# Malecot's method of coancestry

Malecot's coancestry coefficient, ${\displaystyle f}$, refers to an indirect measure of genetic similarity of two individuals which was initially devised by the French mathematician Gustave Malécot.

${\displaystyle f}$ is defined as the probability that any two alleles, sampled at random (one from each individual), are identical copies of an ancestral allele. In species with well-known lineages (such as domesticated crops), ${\displaystyle f}$ can be calculated by examining detailed pedigree records. Modernly, ${\displaystyle f}$ can be estimated using genetic marker data.

## Evolution of inbreeding coefficient in finite size populations

In a finite size population, after some generations, all individuals will have a common ancestor : ${\displaystyle f\rightarrow 1}$. Consider a non-sexual population of fixed size ${\displaystyle N}$, and call ${\displaystyle f_{i}}$ the inbreeding coefficient of generation ${\displaystyle i}$. Here, ${\displaystyle f}$ means the probability that two individuals picked at random will have a common ancestor. At each generation, each individual produces a large number ${\displaystyle k\gg 1}$ of descendants, from the pool of which ${\displaystyle N}$ individual will be chosen at random to form the new generation.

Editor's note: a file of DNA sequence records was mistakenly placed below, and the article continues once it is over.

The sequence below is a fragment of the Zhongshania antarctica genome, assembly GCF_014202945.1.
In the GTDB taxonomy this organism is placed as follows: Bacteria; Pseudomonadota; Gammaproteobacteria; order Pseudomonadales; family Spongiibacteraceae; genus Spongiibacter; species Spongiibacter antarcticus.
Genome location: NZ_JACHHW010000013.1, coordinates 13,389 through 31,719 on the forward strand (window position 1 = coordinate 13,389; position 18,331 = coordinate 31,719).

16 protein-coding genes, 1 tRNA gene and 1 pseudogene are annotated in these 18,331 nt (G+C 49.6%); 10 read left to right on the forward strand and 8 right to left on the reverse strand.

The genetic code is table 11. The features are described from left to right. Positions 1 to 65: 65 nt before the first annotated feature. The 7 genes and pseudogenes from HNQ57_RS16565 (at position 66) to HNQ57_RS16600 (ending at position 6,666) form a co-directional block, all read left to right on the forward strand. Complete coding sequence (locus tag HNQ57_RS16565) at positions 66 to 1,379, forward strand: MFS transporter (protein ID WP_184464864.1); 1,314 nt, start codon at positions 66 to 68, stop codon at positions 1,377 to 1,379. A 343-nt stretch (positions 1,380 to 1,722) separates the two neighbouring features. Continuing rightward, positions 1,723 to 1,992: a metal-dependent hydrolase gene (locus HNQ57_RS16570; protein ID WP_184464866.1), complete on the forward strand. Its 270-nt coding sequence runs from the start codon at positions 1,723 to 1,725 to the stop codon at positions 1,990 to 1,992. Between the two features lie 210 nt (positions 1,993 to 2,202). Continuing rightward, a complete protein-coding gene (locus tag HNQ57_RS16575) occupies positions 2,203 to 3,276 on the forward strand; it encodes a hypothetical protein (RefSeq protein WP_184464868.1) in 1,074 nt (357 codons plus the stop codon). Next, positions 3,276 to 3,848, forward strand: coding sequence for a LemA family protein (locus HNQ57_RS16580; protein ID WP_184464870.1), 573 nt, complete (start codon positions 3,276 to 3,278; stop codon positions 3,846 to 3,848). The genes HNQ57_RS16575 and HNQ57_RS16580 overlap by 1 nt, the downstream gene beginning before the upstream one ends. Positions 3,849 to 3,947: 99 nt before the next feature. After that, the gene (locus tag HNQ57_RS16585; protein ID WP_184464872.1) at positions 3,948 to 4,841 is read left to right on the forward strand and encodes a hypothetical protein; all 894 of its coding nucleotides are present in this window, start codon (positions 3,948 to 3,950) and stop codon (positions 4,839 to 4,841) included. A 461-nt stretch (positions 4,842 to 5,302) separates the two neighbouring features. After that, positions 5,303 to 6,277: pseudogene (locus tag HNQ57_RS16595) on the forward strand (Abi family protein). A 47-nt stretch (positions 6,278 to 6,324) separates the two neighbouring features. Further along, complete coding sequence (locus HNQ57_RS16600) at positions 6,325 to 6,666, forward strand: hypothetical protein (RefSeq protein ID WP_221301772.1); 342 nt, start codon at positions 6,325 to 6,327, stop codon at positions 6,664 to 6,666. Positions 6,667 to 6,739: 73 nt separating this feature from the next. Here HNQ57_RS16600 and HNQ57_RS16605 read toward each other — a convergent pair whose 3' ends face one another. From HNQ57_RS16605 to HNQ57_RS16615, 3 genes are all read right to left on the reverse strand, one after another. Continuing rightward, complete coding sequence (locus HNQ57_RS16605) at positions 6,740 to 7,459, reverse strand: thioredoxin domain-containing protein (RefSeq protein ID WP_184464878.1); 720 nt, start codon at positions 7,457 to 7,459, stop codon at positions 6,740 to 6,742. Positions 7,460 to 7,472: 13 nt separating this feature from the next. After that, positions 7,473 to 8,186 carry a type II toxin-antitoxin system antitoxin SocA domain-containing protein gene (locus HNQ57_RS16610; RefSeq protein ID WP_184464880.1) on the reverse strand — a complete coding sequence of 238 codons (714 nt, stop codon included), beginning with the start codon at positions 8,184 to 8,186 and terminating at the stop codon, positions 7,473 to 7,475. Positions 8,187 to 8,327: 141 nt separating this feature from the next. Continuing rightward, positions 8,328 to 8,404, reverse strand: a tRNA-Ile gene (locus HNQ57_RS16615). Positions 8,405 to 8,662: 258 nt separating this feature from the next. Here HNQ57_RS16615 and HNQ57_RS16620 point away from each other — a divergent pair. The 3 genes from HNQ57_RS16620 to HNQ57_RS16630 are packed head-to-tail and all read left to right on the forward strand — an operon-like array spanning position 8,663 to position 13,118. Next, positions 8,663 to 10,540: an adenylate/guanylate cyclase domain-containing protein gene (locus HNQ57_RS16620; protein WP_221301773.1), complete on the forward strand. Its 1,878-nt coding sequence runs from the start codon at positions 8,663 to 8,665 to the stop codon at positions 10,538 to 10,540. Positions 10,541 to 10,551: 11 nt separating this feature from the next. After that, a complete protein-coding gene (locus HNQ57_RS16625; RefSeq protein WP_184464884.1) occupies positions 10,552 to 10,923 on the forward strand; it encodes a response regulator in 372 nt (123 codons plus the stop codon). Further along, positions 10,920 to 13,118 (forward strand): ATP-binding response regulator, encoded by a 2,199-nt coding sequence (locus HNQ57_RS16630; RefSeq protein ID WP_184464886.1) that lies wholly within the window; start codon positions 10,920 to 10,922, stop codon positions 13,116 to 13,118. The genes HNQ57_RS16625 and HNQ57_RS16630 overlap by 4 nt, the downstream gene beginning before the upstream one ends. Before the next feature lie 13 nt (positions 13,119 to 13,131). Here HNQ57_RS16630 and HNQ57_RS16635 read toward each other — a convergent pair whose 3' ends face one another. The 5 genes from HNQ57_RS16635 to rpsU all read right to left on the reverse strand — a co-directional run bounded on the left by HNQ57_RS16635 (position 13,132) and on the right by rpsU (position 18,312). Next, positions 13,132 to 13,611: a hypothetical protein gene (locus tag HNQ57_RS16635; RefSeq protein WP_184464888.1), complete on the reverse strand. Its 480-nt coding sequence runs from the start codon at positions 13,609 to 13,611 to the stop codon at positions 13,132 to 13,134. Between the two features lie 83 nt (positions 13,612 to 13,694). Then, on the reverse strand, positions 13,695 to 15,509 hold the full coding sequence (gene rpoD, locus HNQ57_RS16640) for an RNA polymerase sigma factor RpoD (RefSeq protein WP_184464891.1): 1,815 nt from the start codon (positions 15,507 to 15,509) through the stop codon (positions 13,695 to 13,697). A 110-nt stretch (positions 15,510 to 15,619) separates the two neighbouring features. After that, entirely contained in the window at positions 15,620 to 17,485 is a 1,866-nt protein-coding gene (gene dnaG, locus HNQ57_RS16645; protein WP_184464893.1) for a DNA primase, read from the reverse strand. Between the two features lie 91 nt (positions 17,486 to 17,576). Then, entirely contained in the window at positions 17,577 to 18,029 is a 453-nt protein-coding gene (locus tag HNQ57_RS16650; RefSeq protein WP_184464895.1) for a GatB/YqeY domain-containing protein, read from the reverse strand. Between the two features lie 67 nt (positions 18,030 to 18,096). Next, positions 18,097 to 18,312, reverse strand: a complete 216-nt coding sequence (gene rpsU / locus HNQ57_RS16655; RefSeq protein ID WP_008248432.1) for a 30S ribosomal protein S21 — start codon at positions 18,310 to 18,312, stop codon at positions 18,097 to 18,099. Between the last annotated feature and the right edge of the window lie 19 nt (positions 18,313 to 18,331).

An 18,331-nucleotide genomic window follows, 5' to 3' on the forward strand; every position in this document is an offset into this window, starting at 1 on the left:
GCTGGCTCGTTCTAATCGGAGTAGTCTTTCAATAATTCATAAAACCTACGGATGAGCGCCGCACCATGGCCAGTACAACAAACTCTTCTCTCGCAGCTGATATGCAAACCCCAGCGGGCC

At generation ${\displaystyle n}$, the probability that two individuals have a common ancestor is "they have a common parent" OR "they descend from two distinct individuals which have a common ancestor" :

${\displaystyle f_{n}={\frac {k-1}{kN}}+{\frac {k(N-1)}{kN}}f_{n-1}}$
${\displaystyle \approx {\frac {1}{N}}+(1-{\frac {1}{N}})f_{n-1}.}$

This is a recurrence relation easily solved. Considering the worst case where at generation zero, no two individuals have a common ancestor,

${\displaystyle f_{0}=0}$, we get
${\displaystyle f_{n}=1-(1-{\frac {1}{N}})^{n}.}$

The scale of the fixation time (average number of generation it takes to homogenize the population) is therefore

${\displaystyle {\bar {n}}=-1/\log(1-1/N)\approx N.}$

This computation trivially extends to the inbreeding coefficients of alleles in a sexual population by changing ${\displaystyle N}$ to ${\displaystyle 2N}$ (the number of gametes).

## References

• Malécot G. Les mathématiques de l'hérédité. Paris: Masson & Cie, 1948.